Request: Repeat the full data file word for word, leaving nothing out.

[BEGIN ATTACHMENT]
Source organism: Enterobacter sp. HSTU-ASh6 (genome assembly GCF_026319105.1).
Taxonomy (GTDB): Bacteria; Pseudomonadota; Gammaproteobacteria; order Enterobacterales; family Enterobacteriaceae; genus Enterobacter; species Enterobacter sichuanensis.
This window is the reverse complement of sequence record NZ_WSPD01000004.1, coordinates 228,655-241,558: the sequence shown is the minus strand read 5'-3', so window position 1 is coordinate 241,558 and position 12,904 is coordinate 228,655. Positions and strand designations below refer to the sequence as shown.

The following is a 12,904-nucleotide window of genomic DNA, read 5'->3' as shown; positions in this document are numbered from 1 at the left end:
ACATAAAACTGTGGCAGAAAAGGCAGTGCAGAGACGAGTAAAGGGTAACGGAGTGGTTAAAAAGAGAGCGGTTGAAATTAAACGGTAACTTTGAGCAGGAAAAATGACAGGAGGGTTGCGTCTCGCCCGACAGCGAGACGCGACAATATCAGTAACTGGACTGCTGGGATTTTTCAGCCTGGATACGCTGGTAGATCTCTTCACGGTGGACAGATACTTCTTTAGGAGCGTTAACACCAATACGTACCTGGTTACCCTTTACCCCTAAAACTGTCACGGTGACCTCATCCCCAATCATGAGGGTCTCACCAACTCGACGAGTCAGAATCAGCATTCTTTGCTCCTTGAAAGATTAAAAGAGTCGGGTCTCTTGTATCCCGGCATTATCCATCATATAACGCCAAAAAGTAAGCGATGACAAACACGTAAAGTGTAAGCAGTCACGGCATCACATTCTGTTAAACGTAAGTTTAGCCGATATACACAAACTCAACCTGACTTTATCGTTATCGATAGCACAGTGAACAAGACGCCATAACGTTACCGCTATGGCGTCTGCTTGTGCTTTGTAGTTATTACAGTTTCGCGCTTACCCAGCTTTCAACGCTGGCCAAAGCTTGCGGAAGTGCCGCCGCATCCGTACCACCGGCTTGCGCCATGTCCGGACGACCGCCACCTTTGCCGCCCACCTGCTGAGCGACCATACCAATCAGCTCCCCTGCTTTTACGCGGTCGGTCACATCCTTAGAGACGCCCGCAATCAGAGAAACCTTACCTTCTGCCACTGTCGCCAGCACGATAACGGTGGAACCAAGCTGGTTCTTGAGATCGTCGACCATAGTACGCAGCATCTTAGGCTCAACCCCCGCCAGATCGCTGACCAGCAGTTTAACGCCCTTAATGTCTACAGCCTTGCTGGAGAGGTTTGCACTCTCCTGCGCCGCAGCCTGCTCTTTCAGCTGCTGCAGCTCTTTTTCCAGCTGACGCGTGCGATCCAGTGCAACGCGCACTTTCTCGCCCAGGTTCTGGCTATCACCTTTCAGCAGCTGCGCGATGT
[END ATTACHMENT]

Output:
Source organism: Enterobacter sp. HSTU-ASh6 (genome assembly GCF_026319105.1).
Taxonomy (GTDB): Bacteria; Pseudomonadota; Gammaproteobacteria; order Enterobacterales; family Enterobacteriaceae; genus Enterobacter; species Enterobacter sichuanensis.
This window is the reverse complement of sequence record NZ_WSPD01000004.1, coordinates 228,655-241,558: the sequence shown is the minus strand read 5'-3', so window position 1 is coordinate 241,558 and position 12,904 is coordinate 228,655. Positions and strand designations below refer to the sequence as shown.

The following is a 12,904-nucleotide window of genomic DNA, read 5'->3' as shown; positions in this document are numbered from 1 at the left end:
ACATAAAACTGTGGCAGAAAAGGCAGTGCAGAGACGAGTAAAGGGTAACGGAGTGGTTAAAAAGAGAGCGGTTGAAATTAAACGGTAACTTTGAGCAGGAAAAATGACAGGAGGGTTGCGTCTCGCCCGACAGCGAGACGCGACAATATCAGTAACTGGACTGCTGGGATTTTTCAGCCTGGATACGCTGGTAGATCTCTTCACGGTGGACAGATACTTCTTTAGGAGCGTTAACACCAATACGTACCTGGTTACCCTTTACCCCTAAAACTGTCACGGTGACCTCATCCCCAATCATGAGGGTCTCACCAACTCGACGAGTCAGAATCAGCATTCTTTGCTCCTTGAAAGATTAAAAGAGTCGGGTCTCTTGTATCCCGGCATTATCCATCATATAACGCCAAAAAGTAAGCGATGACAAACACGTAAAGTGTAAGCAGTCACGGCATCACATTCTGTTAAACGTAAGTTTAGCCGATATACACAAACTCAACCTGACTTTATCGTTATCGATAGCACAGTGAACAAGACGCCATAACGTTACCGCTATGGCGTCTGCTTGTGCTTTGTAGTTATTACAGTTTCGCGCTTACCCAGCTTTCAACGCTGGCCAAAGCTTGCGGAAGTGCCGCCGCATCCGTACCACCGGCTTGCGCCATGTCCGGACGACCGCCACCTTTGCCGCCCACCTGCTGAGCGACCATACCAATCAGCTCCCCTGCTTTTACGCGGTCGGTCACATCCTTAGAGACGCCCGCAATCAGAGAAACCTTACCTTCTGCCACTGTCGCCAGCACGATAACGGTGGAACCAAGCTGGTTCTTGAGATCGTCGACCATAGTACGCAGCATCTTAGGCTCAACCCCCGCCAGATCGCTGACCAGCAGTTTAACGCCCTTAATGTCTACAGCCTTGCTGGAGAGGTTTGCACTCTCCTGCGCCGCAGCCTGCTCTTTCAGCTGCTGCAGCTCTTTTTCCAGCTGACGCGTGCGATCCAGTGCAACGCGCACTTTCTCGCCCAGGTTCTGGCTATCACCTTTCAGCAGCTGCGCGATGT